First published in 1968, this story has become a popular picture book classic. It tells the surreal tale of a tiger who calls at a little girl called Sophie’s door waiting to be fed. With gentle humour and repetitive language this is a very suitable book for developing readers.
Share the story
If you can, start reading the book to your child without showing the cover picture or title, pause when Sophie’s mother wonders who is knocking at the door and encourage your child to have some guesses too. ‘Who do you think is at the door…could it be granny or the next door neighbour? Maybe it’s….’
Read the story with your child more than once and on your second or third reading encourage your child to join in with the parts about what the tiger ate. ‘But the tiger didn’t eat just one bun….’ Don’t worry if your child seems to be remembering the story rather than reading word for word, understanding and enjoying the story is more important than getting every word right.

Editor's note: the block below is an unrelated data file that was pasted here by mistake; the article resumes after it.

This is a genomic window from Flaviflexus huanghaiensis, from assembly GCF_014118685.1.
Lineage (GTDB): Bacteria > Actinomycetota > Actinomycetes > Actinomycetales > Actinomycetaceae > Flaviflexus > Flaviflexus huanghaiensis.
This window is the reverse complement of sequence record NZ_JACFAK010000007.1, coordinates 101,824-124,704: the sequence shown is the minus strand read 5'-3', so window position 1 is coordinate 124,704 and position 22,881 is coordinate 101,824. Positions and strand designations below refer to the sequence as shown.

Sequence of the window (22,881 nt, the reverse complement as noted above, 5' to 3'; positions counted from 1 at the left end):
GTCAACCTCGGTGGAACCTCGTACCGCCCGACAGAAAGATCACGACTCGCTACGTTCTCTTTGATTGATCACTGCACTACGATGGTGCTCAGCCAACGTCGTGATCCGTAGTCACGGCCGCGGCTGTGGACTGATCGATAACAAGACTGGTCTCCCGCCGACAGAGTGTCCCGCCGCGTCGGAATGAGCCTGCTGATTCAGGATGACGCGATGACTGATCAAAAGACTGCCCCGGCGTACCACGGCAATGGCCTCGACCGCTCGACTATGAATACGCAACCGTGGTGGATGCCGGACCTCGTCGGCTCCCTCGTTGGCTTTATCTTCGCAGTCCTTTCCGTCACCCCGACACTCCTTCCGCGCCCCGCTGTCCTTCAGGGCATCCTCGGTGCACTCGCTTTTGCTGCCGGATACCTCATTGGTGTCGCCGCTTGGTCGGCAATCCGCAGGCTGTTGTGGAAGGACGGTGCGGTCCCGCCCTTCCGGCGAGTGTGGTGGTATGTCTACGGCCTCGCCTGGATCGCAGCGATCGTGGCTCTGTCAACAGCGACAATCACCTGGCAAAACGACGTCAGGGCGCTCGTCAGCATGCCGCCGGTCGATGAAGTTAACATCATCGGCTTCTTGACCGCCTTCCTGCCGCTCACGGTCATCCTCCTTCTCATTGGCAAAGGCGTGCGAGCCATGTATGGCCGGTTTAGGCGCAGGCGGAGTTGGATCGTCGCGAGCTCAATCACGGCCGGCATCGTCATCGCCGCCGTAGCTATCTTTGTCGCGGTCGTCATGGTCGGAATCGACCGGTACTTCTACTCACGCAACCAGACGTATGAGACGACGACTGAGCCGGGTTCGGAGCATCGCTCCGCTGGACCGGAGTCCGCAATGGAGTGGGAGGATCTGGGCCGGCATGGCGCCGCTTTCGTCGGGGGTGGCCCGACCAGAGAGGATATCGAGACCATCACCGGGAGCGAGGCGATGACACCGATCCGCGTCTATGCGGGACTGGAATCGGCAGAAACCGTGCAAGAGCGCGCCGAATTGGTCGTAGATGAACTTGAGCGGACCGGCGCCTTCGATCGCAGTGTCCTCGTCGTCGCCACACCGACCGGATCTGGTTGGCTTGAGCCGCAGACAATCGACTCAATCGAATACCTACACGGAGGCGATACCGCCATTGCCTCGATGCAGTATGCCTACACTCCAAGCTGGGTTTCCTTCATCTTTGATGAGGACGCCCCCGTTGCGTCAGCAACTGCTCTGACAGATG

Talk about the story
The idea of a tiger coming to tea is very funny, you could talk about what you would do if the tiger called at your house, what would you feed him?
This story, written over 40 years ago, portrays a now quite dated version of family life with a Mum at home and a dad who goes to work. You might want to talk about who does which jobs in your family or in other families you know. There are other differences to talk about as well such as the idea of a milkman calling at the door, much less common now than it was in the 60s.
Watch the story
From Darren Robert McTurk